Free Money: The Surprising Effects of a Basic Income Supplied by Government

By Issie Lapowsky – A legislated basic income is in the realm of fantasy at the moment. Even among its proponents there is almost no agreement about the fundamentals, starting with how much money would be an optimal basic income.

Ioana Marinescu, a professor at the University of Pennsylvania’s School of Social Policy and Practice, who researches basic income, says that research on the Alaska fund is enlightening, but not dispositive. “We know $2,000 a year makes a real difference to many people,” Marinescu says. “But would something lower still make a difference? We don’t know.”

As with any program, there are infinite opportunities for abuse and bad decisionmaking.

One illuminating New York Times article illustrated how the men and women who scrub toilets and do other low-skilled work for companies like Apple are hired from contracting companies which set the terms of their employment. Those workers are cut off from the benefits and upward mobility that the company’s engineers and marketers enjoy. Because the workers are contractors, the big tech companies feel no pressure to raise their wages, and aren’t responsible for offering health-care coverage.

Looked at in this light, the tech-led efforts to push a basic income can appear hypocritical. more>

If Robots and AI Steal Our Jobs, a Universal Basic Income Could Help

By Peter Diamandis – Some fear that robots and AI will steal our jobs.

They probably will (in the near-term, at least half of them).

If that happens, what will we do for a living? How will we earn money?

In 2013, Dr. Carl Benedikt Frey of the Oxford Martin School estimated that 47 percent of jobs in the US are “at risk” of being automated in the next 20 years.

The concept is called technological unemployment, and most careers, from factory workers and farmers to doctors and lawyers, are likely to be impacted. The impact will likely be even more severe in the developing world.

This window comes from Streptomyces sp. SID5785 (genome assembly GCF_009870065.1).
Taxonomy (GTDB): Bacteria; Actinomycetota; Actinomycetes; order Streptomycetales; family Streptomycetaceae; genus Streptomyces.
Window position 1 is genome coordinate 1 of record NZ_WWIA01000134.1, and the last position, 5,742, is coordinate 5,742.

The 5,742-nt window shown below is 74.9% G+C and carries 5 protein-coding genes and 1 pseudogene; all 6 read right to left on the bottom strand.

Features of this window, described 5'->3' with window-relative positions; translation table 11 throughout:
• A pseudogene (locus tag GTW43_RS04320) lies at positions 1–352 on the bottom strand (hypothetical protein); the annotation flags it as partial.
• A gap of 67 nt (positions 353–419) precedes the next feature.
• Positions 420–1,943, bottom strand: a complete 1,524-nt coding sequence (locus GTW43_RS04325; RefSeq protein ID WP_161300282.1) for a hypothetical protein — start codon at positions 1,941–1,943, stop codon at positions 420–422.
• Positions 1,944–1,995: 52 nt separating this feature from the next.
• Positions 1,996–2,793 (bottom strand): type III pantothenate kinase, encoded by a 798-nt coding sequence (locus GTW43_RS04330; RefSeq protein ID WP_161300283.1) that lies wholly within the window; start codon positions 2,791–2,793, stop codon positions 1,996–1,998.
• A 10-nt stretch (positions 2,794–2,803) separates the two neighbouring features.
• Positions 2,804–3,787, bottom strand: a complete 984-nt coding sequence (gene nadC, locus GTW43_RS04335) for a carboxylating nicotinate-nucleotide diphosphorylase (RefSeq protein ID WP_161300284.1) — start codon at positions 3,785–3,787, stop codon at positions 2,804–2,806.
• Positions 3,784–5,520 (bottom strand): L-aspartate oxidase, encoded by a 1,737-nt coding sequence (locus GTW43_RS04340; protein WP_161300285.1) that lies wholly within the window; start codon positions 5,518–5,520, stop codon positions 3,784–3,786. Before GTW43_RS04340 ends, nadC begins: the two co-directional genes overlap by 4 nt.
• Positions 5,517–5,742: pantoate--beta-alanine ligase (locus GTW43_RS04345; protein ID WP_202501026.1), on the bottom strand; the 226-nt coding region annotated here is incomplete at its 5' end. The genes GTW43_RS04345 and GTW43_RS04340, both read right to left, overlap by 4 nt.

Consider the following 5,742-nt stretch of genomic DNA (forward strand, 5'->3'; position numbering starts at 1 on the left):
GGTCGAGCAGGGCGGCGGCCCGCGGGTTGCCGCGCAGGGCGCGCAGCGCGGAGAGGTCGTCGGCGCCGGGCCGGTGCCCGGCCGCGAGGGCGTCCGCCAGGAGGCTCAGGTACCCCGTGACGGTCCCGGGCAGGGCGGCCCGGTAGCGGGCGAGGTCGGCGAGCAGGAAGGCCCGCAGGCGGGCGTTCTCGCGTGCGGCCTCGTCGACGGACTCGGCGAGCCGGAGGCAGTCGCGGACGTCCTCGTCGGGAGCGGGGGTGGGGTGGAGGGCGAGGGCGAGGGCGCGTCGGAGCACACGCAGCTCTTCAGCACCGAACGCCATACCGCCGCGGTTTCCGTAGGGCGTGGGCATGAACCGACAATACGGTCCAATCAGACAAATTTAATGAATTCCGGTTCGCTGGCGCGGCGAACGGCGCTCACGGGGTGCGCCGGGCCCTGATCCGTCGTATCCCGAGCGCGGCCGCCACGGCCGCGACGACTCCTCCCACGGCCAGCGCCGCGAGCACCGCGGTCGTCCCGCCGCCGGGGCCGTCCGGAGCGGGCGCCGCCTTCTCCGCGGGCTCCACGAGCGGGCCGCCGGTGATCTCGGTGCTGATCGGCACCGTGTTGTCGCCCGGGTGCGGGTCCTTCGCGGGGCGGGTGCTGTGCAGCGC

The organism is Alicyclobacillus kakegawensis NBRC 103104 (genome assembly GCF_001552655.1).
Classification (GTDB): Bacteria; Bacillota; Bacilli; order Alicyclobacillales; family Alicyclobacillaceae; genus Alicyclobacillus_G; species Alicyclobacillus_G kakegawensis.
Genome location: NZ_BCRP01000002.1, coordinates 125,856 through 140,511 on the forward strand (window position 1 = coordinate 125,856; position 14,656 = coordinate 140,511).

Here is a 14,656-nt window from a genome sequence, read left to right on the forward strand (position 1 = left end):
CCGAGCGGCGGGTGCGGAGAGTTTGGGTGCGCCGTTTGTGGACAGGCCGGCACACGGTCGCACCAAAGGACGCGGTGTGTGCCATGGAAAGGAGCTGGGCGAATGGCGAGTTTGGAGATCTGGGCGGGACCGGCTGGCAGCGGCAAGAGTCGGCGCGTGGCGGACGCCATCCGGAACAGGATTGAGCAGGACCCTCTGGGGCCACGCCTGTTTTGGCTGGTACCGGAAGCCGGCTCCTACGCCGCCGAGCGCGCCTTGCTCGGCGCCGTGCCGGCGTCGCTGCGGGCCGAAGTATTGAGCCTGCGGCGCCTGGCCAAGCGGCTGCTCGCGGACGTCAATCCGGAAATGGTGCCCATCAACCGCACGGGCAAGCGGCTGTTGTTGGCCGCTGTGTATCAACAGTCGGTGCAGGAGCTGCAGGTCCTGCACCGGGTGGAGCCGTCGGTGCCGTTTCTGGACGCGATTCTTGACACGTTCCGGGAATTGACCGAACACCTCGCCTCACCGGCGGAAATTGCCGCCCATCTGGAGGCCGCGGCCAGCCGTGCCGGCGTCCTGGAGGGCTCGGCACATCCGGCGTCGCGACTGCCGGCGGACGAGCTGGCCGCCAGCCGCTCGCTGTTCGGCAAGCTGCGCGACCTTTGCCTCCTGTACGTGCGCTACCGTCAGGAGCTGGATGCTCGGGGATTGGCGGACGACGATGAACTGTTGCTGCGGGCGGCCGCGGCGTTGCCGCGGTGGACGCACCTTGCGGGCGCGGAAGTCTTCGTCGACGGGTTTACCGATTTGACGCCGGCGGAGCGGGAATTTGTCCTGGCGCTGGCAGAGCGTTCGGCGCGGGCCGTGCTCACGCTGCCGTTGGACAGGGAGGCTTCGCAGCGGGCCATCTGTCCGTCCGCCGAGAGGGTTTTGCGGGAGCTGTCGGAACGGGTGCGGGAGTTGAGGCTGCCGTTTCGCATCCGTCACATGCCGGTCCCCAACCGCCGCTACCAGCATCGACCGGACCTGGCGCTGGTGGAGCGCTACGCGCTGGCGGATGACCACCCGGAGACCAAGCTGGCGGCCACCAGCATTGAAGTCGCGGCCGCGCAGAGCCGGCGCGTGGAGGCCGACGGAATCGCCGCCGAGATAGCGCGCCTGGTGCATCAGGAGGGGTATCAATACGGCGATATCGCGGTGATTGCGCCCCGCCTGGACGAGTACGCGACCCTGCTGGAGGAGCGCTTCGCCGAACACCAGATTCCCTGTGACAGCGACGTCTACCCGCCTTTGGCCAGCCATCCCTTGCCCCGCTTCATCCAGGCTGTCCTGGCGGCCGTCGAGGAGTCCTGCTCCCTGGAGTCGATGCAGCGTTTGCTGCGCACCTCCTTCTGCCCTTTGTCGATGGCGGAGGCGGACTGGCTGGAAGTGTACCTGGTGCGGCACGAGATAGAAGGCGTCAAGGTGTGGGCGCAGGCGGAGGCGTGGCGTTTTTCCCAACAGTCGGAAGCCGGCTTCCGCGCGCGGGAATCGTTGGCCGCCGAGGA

The expected implications of technological unemployment vary widely.

Can governments react quickly enough, given the pace of innovation and automation in tech? Is it actually a solution to technological unemployment? Or will we still have to go through a turbulent, violent period as we redistribute our labor in a world of robots and AI? more> https://goo.gl/hzsrqE

Why Silicon Valley is embracing universal basic income

By Jathan Sadowski – Silicon Valley has, paradoxically, become one of the most vocal proponents of universal basic income (UBI).

UBI is one of those rare social programs that has a radical flair, while also finding support across the political spectrum from libertarians to socialists. Silicon Valley’s flavor is, of course, thoroughly technological, embracing tech advances to achieve abundance in a manner that bears some resemblance to “fully automated luxury communism.”

So how does UBI fit into this Valleyian vision of the future? UBI can, in some ways, be seen as welfare for capitalists.

Thinking of UBI as a financial innovation represents the “businessification” of government; now we talk about the “return on investment” of social policy, rather than outcomes in terms of public good. When social policy is evaluated using economic standards you get starkly different policies, different expectations, and different beneficiaries. more> https://goo.gl/1zaSgu